US20070011175A1 (en) * 2005-07-05 2007-01-11 Justin Langseth Schema and ETL tools for structured and unstructured data
US20070074155A1 (en) * 2005-09-23 2007-03-29 Business Objects, S.A. Apparatus and method for data profile based construction of an extraction, transform, load (etl) task
US20080115135A1 (en) * 2006-11-13 2008-05-15 International Business Machines Corporation Supporting ETL Processing in BPEL-Based Processes
US20080307430A1 (en) * 2007-06-08 2008-12-11 Friedlander Robert R System and method for a multiple disciplinary normalization of source for metadata integration with etl processing layer of complex data across multiple claim engine sources in support of the creation of universal/enterprise healthcare claims record
US20090240663A1 (en) * 2007-09-21 2009-09-24 Hasso-Plattner-Institute Fur Softwaresystemtechnik Gmbh ETL-Less Zero-Redundancy System and Method for Reporting OLTP Data
US20090276449A1 (en) * 2008-04-30 2009-11-05 Business Objects, S.A. Apparatus and method to transform an extract transform and load (etl) task into a delta load task
US20090299955A1 (en) * 2008-05-29 2009-12-03 Microsoft Corporation Model Based Data Warehousing and Analytics
US20090319544A1 (en) * 2008-06-20 2009-12-24 Griffin James R Facilitating integration of different computer data systems
US7681185B2 (en) * 2005-10-12 2010-03-16 Microsoft Corporation Template-driven approach to extract, transform, and/or load
US20100153952A1 (en) * 2008-12-12 2010-06-17 At&T Intellectual Property I, L.P. Methods, systems, and computer program products for managing batch operations in an enterprise data integration platform environment
US20100162267A1 (en) * 2008-12-24 2010-06-24 International Business Machines Corporation Remotely monitoring and scheduling a data integration job

Patent Citations (12)

* Cited by examiner, † Cited by third party
Publication number Priority date Publication date Assignee Title
US6014670A (en) * 1997-11-07 2000-01-11 Informatica Corporation Apparatus and method for performing data transformations in data warehousing
US20070011175A1 (en) * 2005-07-05 2007-01-11 Justin Langseth Schema and ETL tools for structured and unstructured data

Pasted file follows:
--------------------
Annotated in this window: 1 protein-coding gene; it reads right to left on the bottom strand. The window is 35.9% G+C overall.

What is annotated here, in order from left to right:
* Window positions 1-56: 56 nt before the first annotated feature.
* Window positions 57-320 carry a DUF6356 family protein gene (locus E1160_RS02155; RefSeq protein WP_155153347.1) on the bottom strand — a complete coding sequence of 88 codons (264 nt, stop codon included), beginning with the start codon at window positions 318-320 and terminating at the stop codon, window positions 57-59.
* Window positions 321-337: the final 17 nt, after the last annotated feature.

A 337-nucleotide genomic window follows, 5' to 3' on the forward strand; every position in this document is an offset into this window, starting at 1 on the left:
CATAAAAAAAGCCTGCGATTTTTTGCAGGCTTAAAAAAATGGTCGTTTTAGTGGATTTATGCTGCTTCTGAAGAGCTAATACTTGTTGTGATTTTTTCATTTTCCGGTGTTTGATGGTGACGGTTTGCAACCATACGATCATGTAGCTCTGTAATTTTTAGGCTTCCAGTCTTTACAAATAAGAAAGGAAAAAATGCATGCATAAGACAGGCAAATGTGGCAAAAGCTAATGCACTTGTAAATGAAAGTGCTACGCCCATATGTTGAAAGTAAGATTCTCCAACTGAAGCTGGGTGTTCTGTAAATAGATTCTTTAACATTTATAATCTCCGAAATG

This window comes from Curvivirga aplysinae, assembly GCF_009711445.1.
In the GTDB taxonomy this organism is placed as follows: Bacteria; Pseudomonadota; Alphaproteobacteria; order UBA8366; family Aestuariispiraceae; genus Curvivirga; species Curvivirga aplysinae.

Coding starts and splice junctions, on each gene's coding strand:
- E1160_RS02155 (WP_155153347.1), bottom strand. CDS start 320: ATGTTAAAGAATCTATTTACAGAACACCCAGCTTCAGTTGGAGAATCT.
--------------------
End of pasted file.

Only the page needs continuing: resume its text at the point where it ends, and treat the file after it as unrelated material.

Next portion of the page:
US20070074155A1 (en) * 2005-09-23 2007-03-29 Business Objects, S.A. Apparatus and method for data profile based construction of an extraction, transform, load (etl) task
US7681185B2 (en) * 2005-10-12 2010-03-16 Microsoft Corporation Template-driven approach to extract, transform, and/or load
US20080115135A1 (en) * 2006-11-13 2008-05-15 International Business Machines Corporation Supporting ETL Processing in BPEL-Based Processes
US20080307430A1 (en) * 2007-06-08 2008-12-11 Friedlander Robert R System and method for a multiple disciplinary normalization of source for metadata integration with etl processing layer of complex data across multiple claim engine sources in support of the creation of universal/enterprise healthcare claims record
US20090240663A1 (en) * 2007-09-21 2009-09-24 Hasso-Plattner-Institute Fur Softwaresystemtechnik Gmbh ETL-Less Zero-Redundancy System and Method for Reporting OLTP Data
US20090276449A1 (en) * 2008-04-30 2009-11-05 Business Objects, S.A. Apparatus and method to transform an extract transform and load (etl) task into a delta load task
US20090299955A1 (en) * 2008-05-29 2009-12-03 Microsoft Corporation Model Based Data Warehousing and Analytics
US20090319544A1 (en) * 2008-06-20 2009-12-24 Griffin James R Facilitating integration of different computer data systems
US20100153952A1 (en) * 2008-12-12 2010-06-17 At&T Intellectual Property I, L.P. Methods, systems, and computer program products for managing batch operations in an enterprise data integration platform environment
US20100162267A1 (en) * 2008-12-24 2010-06-24 International Business Machines Corporation Remotely monitoring and scheduling a data integration job

Cited By (31)

* Cited by examiner, † Cited by third party
Publication number Priority date Publication date Assignee Title
US20140040182A1 (en) * 2008-08-26 2014-02-06 Zeewise, Inc. Systems and methods for collection and consolidation of heterogeneous remote business data using dynamic data handling